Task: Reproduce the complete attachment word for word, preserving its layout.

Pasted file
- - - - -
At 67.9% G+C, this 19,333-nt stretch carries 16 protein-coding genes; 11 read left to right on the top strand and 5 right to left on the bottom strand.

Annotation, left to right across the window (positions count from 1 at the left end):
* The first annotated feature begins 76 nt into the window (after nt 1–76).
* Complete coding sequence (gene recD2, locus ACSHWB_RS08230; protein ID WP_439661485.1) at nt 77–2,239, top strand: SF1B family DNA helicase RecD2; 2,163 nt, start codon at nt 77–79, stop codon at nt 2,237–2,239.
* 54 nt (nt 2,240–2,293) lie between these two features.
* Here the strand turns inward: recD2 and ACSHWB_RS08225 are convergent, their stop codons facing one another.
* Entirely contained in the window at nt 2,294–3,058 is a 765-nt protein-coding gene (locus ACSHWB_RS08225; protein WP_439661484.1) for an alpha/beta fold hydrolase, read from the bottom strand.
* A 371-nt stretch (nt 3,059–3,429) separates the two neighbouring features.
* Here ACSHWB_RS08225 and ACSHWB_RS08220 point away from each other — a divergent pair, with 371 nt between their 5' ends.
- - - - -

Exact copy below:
At 67.9% G+C, this 19,333-nt stretch carries 16 protein-coding genes; 11 read left to right on the top strand and 5 right to left on the bottom strand.

Annotation, left to right across the window (positions count from 1 at the left end):
* The first annotated feature begins 76 nt into the window (after nt 1–76).
* Complete coding sequence (gene recD2, locus ACSHWB_RS08230; protein ID WP_439661485.1) at nt 77–2,239, top strand: SF1B family DNA helicase RecD2; 2,163 nt, start codon at nt 77–79, stop codon at nt 2,237–2,239.
* 54 nt (nt 2,240–2,293) lie between these two features.
* Here the strand turns inward: recD2 and ACSHWB_RS08225 are convergent, their stop codons facing one another.
* Entirely contained in the window at nt 2,294–3,058 is a 765-nt protein-coding gene (locus ACSHWB_RS08225; protein WP_439661484.1) for an alpha/beta fold hydrolase, read from the bottom strand.
* A 371-nt stretch (nt 3,059–3,429) separates the two neighbouring features.
* Here ACSHWB_RS08225 and ACSHWB_RS08220 point away from each other — a divergent pair, with 371 nt between their 5' ends.